Both Florence and I agreed that the first couple of weeks of the job are quite overwhelming, as there is so much to learn. The documentary ignored this. The job is so trying those first few weeks that most messengers quit. It is not the glorious, romantic calling they envisioned, nor necessarily as lucrative as they had hoped. The company I worked for my entire 18 year career paid a bonus of 50 dollars to anyone who recruited someone who lasted two months.

My two key pieces of advice to any recruit was to be patient with conditioning your body to the job and learning its ins and outs and also not to antagonize your dispatcher. The documentary could have been more useful if it had included a dispatcher giving advice, as no one could better offer advice on what is expected of a messenger. The only mention of a dispatcher was one messenger saying one ought to give his dispatcher gifts, implying that it is necessary to bribe him if one wants good work. That's a myth clung to by lesser messengers, not wishing to acknowledge that the reason they don't do as many deliveries as other messengers is that others are better, preferring to think that the dispatcher is simply showing favoritism and that he needs to be bought off. If one simply works hard and serves his dispatcher well, the dispatcher will want to keep such a messenger happy and will do good by him as well.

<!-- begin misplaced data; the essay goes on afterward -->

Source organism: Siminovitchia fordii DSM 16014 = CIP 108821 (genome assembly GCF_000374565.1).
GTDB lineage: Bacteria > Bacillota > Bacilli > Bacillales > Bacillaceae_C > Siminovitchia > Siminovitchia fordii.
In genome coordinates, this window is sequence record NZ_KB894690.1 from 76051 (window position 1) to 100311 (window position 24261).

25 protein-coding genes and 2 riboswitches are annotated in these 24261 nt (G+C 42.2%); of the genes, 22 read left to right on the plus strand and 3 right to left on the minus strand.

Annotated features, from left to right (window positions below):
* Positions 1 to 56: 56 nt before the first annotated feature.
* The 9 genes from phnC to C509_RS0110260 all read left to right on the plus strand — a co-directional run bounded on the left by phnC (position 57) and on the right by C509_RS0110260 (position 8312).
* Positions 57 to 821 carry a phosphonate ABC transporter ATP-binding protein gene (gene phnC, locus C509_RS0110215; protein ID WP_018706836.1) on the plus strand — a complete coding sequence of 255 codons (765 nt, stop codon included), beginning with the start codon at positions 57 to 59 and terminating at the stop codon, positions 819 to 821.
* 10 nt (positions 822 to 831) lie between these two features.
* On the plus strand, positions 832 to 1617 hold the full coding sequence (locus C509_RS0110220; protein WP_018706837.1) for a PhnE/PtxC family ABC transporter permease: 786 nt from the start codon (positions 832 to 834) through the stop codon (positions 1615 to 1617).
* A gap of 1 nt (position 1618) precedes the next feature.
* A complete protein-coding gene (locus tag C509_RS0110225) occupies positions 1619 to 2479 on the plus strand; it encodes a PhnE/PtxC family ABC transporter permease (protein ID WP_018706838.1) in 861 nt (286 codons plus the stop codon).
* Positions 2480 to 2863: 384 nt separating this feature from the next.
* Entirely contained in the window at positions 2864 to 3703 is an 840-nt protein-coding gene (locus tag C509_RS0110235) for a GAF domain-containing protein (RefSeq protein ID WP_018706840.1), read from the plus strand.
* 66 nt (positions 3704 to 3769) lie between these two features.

A dispatcher immediately recognizes a good messenger and will want to keep him working. Florence said that within a week her dispatcher asked her if she intended on working through the winter. He was hoping so, and if she was, he wanted to keep her happy. After my first day on the job, my dispatcher was impressed enough by my performance to ask me if I had ever messengered before. This was after asking me at the start of the day if I could remember how to ride a bike, as I started when I was 38, older than just about anyone else working. I didn't tell him that I'd just returned from a six-month, 10,000 mile ride to the tip of South America. I knew my performance would speak for itself. So my key piece of advice for any aspiring messenger is go hard and keep your mouth shut. Don't complain. Impress your dispatcher and he will want to keep you on the job. They don't like training new hires, as it takes a couple months for one to thoroughly learn the job.